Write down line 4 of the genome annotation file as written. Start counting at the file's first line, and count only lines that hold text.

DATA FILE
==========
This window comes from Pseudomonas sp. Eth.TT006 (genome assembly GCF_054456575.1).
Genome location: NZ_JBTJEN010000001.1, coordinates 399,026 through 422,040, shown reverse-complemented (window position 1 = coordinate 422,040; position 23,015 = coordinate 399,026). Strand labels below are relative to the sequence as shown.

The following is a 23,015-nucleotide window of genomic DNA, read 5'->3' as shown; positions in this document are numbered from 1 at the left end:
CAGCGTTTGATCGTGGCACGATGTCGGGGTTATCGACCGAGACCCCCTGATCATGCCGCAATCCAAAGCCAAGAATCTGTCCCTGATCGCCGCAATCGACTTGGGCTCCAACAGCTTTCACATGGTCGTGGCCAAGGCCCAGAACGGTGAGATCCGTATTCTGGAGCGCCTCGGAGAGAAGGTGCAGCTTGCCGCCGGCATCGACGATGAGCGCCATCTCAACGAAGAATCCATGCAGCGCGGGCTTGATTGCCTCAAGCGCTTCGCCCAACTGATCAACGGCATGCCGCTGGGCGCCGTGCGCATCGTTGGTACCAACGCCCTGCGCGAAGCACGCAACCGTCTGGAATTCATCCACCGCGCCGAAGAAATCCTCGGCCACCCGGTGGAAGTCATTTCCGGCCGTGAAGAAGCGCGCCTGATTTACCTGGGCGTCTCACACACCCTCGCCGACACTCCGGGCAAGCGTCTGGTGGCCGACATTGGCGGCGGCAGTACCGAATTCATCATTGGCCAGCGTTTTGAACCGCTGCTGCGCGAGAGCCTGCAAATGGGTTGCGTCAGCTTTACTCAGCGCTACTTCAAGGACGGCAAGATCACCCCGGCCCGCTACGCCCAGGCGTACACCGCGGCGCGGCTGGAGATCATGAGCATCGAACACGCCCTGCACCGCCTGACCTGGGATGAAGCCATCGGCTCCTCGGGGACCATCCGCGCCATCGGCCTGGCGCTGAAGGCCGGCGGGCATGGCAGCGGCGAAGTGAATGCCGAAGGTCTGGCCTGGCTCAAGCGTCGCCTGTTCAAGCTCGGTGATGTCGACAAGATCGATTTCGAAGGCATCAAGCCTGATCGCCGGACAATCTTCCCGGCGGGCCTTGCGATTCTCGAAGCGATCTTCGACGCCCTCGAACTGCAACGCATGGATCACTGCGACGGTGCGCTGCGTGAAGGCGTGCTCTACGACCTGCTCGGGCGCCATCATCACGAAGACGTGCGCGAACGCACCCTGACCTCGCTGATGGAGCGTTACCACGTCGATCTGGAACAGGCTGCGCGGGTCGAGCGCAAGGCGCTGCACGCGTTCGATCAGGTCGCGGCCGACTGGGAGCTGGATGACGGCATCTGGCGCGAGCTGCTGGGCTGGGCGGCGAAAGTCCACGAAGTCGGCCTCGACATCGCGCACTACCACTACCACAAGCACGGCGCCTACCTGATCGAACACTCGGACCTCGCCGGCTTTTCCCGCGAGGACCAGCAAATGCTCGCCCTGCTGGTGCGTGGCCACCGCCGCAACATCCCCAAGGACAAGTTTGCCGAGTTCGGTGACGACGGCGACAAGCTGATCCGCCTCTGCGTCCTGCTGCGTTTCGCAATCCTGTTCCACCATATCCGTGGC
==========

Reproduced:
CAGCGTTTGATCGTGGCACGATGTCGGGGTTATCGACCGAGACCCCCTGATCATGCCGCAATCCAAAGCCAAGAATCTGTCCCTGATCGCCGCAATCGACTTGGGCTCCAACAGCTTTCACATGGTCGTGGCCAAGGCCCAGAACGGTGAGATCCGTATTCTGGAGCGCCTCGGAGAGAAGGTGCAGCTTGCCGCCGGCATCGACGATGAGCGCCATCTCAACGAAGAATCCATGCAGCGCGGGCTTGATTGCCTCAAGCGCTTCGCCCAACTGATCAACGGCATGCCGCTGGGCGCCGTGCGCATCGTTGGTACCAACGCCCTGCGCGAAGCACGCAACCGTCTGGAATTCATCCACCGCGCCGAAGAAATCCTCGGCCACCCGGTGGAAGTCATTTCCGGCCGTGAAGAAGCGCGCCTGATTTACCTGGGCGTCTCACACACCCTCGCCGACACTCCGGGCAAGCGTCTGGTGGCCGACATTGGCGGCGGCAGTACCGAATTCATCATTGGCCAGCGTTTTGAACCGCTGCTGCGCGAGAGCCTGCAAATGGGTTGCGTCAGCTTTACTCAGCGCTACTTCAAGGACGGCAAGATCACCCCGGCCCGCTACGCCCAGGCGTACACCGCGGCGCGGCTGGAGATCATGAGCATCGAACACGCCCTGCACCGCCTGACCTGGGATGAAGCCATCGGCTCCTCGGGGACCATCCGCGCCATCGGCCTGGCGCTGAAGGCCGGCGGGCATGGCAGCGGCGAAGTGAATGCCGAAGGTCTGGCCTGGCTCAAGCGTCGCCTGTTCAAGCTCGGTGATGTCGACAAGATCGATTTCGAAGGCATCAAGCCTGATCGCCGGACAATCTTCCCGGCGGGCCTTGCGATTCTCGAAGCGATCTTCGACGCCCTCGAACTGCAACGCATGGATCACTGCGACGGTGCGCTGCGTGAAGGCGTGCTCTACGACCTGCTCGGGCGCCATCATCACGAAGACGTGCGCGAACGCACCCTGACCTCGCTGATGGAGCGTTACCACGTCGATCTGGAACAGGCTGCGCGGGTCGAGCGCAAGGCGCTGCACGCGTTCGATCAGGTCGCGGCCGACTGGGAGCTGGATGACGGCATCTGGCGCGAGCTGCTGGGCTGGGCGGCGAAAGTCCACGAAGTCGGCCTCGACATCGCGCACTACCACTACCACAAGCACGGCGCCTACCTGATCGAACACTCGGACCTCGCCGGCTTTTCCCGCGAGGACCAGCAAATGCTCGCCCTGCTGGTGCGTGGCCACCGCCGCAACATCCCCAAGGACAAGTTTGCCGAGTTCGGTGACGACGGCGACAAGCTGATCCGCCTCTGCGTCCTGCTGCGTTTCGCAATCCTGTTCCACCATATCCGTGGC